Murdoch’s actions, his amnesia, realization, execution of power, and triumph are all very important in his quest for the freedom of the human race. His and every other character each has his or her absolute destiny within the film. The idea of destiny is a spiritual theme that exists subtly, once again playing on the subliminal action more than being a direct part of the story. Another extremely important character is Dr. Schreber. He is the character that truly fuels the actions of Murdoch, from start to finish. Schreber is the mad scientist of this story, with his belief that the experiment, which is the Strangers’ search for what makes humans human, is more important than the victims of the experiment. His actions, especially towards the end of the film, are evident of Rotwang in Metropolis. He programs the characters throughout, and in the end he programs Murdoch basically to be the hero. This action proves his loyalty to his own species, which is a definite theme of other science fiction; the survival of species of self drives him to save Murdoch, and, in effect, the whole human race. Another very important set of characters are the Strangers. They are the classic communist villain. The collective population make up the Strangers’ one unified mind; they all control the nightly tuning; they all think the same and feel nothing. They are a modern representation of communism and the still existent fear of governmental control. Much like the Borg from Star Trek, they are one collective entity that creates a seemingly all-powerful evil. They are never seen by the innocents in the film until the end, which displays a sort of danger in the unknown property as seen in The Matrix. The invisible evil theme is constant to the end, when the main Stranger challenges Murdoch to a fight to the death by way of tuning. The equivalent of a human soul, the life force that lets the Strangers take over the dead as vessels is released from the head Stranger and dies without a host. This sort of parasitic life is somewhat evidence of virus-like activity, and could be considered a virus if the hosts were not already dead when they were taken over. The characters are the closure that gives this film its unity.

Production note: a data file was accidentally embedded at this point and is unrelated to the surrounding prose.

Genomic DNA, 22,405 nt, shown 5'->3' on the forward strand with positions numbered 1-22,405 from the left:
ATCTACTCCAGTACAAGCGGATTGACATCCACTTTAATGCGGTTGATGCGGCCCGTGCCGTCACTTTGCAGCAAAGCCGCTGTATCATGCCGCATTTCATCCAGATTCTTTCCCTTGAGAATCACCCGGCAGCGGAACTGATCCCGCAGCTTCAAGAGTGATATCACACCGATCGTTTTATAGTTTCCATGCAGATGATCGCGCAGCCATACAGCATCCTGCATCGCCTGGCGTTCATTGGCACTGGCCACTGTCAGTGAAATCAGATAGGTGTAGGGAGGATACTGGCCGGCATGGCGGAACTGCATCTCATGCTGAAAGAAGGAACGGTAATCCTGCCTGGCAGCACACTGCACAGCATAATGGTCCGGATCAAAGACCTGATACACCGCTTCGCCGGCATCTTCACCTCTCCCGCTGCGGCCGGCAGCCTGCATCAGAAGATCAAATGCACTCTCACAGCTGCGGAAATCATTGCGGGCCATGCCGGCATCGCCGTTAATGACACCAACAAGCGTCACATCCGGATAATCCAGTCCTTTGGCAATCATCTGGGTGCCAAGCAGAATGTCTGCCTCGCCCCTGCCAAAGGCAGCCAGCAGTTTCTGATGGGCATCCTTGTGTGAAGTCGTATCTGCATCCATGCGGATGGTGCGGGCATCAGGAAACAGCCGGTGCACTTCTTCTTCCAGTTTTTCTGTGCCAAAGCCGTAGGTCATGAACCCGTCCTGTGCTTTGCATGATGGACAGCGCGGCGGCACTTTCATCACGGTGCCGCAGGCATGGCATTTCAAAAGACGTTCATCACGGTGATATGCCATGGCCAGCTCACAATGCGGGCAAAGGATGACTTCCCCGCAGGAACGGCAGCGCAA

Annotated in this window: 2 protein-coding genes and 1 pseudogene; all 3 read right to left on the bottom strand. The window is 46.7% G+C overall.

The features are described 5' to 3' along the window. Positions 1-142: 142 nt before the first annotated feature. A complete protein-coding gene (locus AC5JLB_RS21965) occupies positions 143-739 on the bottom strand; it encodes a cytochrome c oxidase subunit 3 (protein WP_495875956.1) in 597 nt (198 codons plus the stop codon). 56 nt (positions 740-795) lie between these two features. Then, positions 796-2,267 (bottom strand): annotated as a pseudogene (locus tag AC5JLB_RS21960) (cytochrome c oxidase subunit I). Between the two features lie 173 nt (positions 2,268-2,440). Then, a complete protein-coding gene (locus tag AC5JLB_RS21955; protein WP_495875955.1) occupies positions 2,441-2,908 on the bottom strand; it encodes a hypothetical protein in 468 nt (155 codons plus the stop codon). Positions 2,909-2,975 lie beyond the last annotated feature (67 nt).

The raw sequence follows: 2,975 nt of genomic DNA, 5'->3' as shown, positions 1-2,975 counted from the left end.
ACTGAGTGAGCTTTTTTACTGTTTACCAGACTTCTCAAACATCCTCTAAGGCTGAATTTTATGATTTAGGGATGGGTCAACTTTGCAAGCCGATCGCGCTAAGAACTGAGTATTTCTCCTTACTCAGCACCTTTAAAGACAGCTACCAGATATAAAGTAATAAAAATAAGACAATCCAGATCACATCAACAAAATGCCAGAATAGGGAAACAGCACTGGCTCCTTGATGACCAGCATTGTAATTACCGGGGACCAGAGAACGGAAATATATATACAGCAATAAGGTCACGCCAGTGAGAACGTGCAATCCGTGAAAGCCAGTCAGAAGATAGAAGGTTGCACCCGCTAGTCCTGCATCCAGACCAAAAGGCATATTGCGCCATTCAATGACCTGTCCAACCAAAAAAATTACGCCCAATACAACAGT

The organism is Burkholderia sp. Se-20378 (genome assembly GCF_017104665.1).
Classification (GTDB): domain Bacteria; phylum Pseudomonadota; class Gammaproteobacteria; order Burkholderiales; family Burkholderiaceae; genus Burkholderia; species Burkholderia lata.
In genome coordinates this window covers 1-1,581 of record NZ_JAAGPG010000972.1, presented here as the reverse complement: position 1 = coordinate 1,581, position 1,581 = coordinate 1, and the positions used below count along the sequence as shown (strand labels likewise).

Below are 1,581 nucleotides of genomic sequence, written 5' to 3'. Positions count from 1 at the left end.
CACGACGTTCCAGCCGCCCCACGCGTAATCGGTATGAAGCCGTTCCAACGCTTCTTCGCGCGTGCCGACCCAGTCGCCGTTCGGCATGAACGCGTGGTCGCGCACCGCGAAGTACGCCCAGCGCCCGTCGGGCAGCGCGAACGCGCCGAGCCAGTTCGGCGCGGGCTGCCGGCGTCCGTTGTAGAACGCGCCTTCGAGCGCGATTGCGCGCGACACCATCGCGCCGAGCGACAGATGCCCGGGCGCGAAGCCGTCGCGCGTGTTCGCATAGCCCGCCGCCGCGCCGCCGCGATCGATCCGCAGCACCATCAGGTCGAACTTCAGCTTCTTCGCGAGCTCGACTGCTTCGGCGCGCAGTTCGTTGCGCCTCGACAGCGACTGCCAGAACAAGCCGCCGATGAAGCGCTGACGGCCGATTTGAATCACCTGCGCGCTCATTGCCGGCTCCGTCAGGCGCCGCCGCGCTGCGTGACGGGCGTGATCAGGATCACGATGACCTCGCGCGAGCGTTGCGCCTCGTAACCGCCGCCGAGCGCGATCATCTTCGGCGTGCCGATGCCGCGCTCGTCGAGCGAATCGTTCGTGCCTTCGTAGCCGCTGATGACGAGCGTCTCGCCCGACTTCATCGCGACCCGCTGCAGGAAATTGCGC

Quite a bit of subtext to the actions and plot of this film exist. The main example of this subtext is the almost godlike persona Murdoch takes on after he defeats the Strangers. At the beginning of the story his character is born out of womb-like bathtub, and then is lost and must find his way. He discovers his power and destiny, and fulfills it to the point of ultimate power. He becomes godlike; he can mold the physical world any way he pleases. He creates a new world from what had made up the dark city. The mentioning of evolution is another important event. Dr. Schreber comments on how Murdoch might be an evolution over the regular human. The Strangers deny the idea out of disgust, which is really their fear of being equaled by a mere human. Their belief that they are higher beings than humans is a common belief held by many aliens and robots in science fiction films. Overall, the sub textual comments made by this film are highly intriguing and thought-provoking.

  This film’s visual style is very dynamic. Its sampling from other genres and styles creates an altogether new style that is effective in execution of the story. The story itself is a new twist on a classic idea; it is simply the theft of control by an evil force that is recovered by a messiah-like hero. The characters in this film fit the story flawlessly with their transition from the unknowing to the final discovery. The subtext gives the film multiple layers; it adds new depth to the film that makes the film a new experience every viewing. While it may seem at first like a simple stylistic film with a shallow story, Dark City is a film that takes advantage of all important pieces of a film, and blends them together to make an artistic piece that intrigues time and time again. In the film there may be no ocean, but there are definitely depths.